Chinese government funding led China to become the first country to allow the editing of the genes of human embryos using the CRISPR-cas9 tool, in 2015. China has also been leading the way in using CRISPR-cas9 for non-germline genetic modifications of human tissue cells for use in treatment of cancer patients. Experts believe that China is quicker to approve research projects than the US and other western countries.
15 out of 22 countries in Western Europe ban any attempts to modify sperm, eggs and other cells that can transmit genetic information to future generations. The UK requires researchers to undergo a review by the national Human Fertilisation and Embryology Authority and receive a license before going forward.
In Canada, it is illegal to use CRISPR for embryonic research. Even basic research that might be categorized as “germline editing” risks a hefty fine or up to 10 years in prison. Canadian scientists and ethicists are beginning to speak out against the prohibition and its damaging impact on Canadian science.
Gene therapies [For more, read GLP FAQ on gene therapy here] have been viewed more favorably by regulators. In August 2017, the FDA approved an experimental treatment that uses gene therapy in T-cells to cure a type of leukemia. The therapy, marketed as Kymriah and made by Novartis, was approved for children and young adults for an aggressive type of leukemia—B-cell acute lymphoblastic leukemia— that has resisted standard treatment or relapsed. In October 2017, an FDA panel endorsed gene therapy for a form of childhood blindness.
Many religious groups are opposed to scientific research that involves human embryos, and many are skeptical of human germline editing (altering the genome in ways that can be passed on from generation to generation). However, some see value in gene editing’s potential to treat prevent disease.
There are no uniform beliefs, even among Catholics. In 2008, the Vatican released a document that states, “a human is sacred from conception, and no form of experimenting on embryos or use of embryonic stem cells is at all acceptable in any form. However, on the issue of gene therapy, it accepts that somatic cell gene therapy is in principle morally acceptable (‘licit’), but germ line gene therapy is not (in its current form) because of the risks to future children.”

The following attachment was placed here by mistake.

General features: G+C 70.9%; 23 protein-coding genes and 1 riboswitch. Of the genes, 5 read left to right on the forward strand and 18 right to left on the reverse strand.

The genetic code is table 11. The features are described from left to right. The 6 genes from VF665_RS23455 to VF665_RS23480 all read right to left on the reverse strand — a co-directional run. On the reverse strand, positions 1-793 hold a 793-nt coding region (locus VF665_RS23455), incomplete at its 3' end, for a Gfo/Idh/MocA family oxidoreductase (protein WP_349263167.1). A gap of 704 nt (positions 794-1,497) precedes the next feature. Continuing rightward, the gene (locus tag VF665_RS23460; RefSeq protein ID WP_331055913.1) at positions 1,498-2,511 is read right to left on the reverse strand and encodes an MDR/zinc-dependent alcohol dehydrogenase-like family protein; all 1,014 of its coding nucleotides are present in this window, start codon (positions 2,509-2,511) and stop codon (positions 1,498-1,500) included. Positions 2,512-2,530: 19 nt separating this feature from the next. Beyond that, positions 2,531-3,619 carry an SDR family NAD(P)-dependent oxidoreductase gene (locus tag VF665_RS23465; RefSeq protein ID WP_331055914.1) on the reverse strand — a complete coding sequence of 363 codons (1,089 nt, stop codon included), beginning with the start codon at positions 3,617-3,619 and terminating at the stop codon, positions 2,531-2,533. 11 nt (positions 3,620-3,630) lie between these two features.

Father Tadeusz Pacholczyk, director of education for the National Catholic Bioethics Center, opposes the use of human embryos for research purposes. “Their value as human beings is profoundly denigrated every time they are created, experimented upon, and then killed. Moreover, if such embryos were to grow up, as will doubtless occur in the future, there are likely to be unintended effects from modifying their genes,” he told the National Catholic Register.
National Institutes of Health Director Francis Collins, a practicing Catholic who helped map the human genome in 2001, has said said he would possibly be open to germline editing if it was limited to eliminating disease, but for now, the NIH does not fund research that involves editing embryos’ DNA. Avi Lerner, a research associate at the Institute of Reproductive and Developmental Biology at Imperial College London, argues that Jewish law permits genome editing for medical purposes, but not for other purpose. “From a Jewish bioethical perspective, the enormous potential of genome editing as a therapeutic tool provides strong support for the moral imperative to continue research,” he writes.
Arab views on gene editing are mixed. Qur’an and the Prophetic tradition are foremost sources for human guidance and not sources of scientific knowledge.
A Pew Research Center survey in 2016 found that people of all religious who are more devout are less likely to be willing to edit their own child’s DNA to protect their health and more likely to view genome-editing as meddling with nature.
A group of 11 genetics-focused professional organizations issued a policy statement in August 2017 calling for researchers to use caution in using CRISPR for human germline editing. The group stopped short of calling for a ban, but argued that “compelling” medical and ethical rationale was necessary. They said there is an urgent need to solicit the views of stakeholders through a “transparent public process.” The group writes, “Currently, there is no reason to prohibit in vitro germline genome editing on human embryos and gametes, with appropriate oversight and consent from donors, to facilitate research on the possible future clinical applications of gene editing.”
An activist group called the Center for Genetics and Society advocates against human germline editing, saying that “genetically modified people” would be “socially dangerous.” The group approves of gene therapy, but “editing the genes of human embryos in order to create genetically modified people is very different, and raises grave safety, social, and ethical concerns. These range from the prospect of irreversible harms to the health of future children and generations, to concerns about opening the door to new forms of social inequality, discrimination, and conflict.” The group uses the “slippery slope” argument that allowing gene editing to remove disease would eventually lead to editing of all types of human characteristics and “designer babies.” The group’s founder, Marcy Darnovsky, a philosopher by training, told NPR that she thinks it’s “extraordinarily disturbing” that researchers are editing out genetic diseases from human embryos. “We’ll see fertility clinics advertising gene editing for enhancement purposes. We’ll see children being born who are said to biologically superior,” she said.
A February 2017 report by the National Academy of Sciences and the National Academy of Medicine recommended that gene editing shouldn’t be used to “enhance” healthy people, but should be allowed to treat or prevent diseases and disability in certain situations. They highlighted the need for a “stringent oversight system” and for the technology to become safer and more efficient.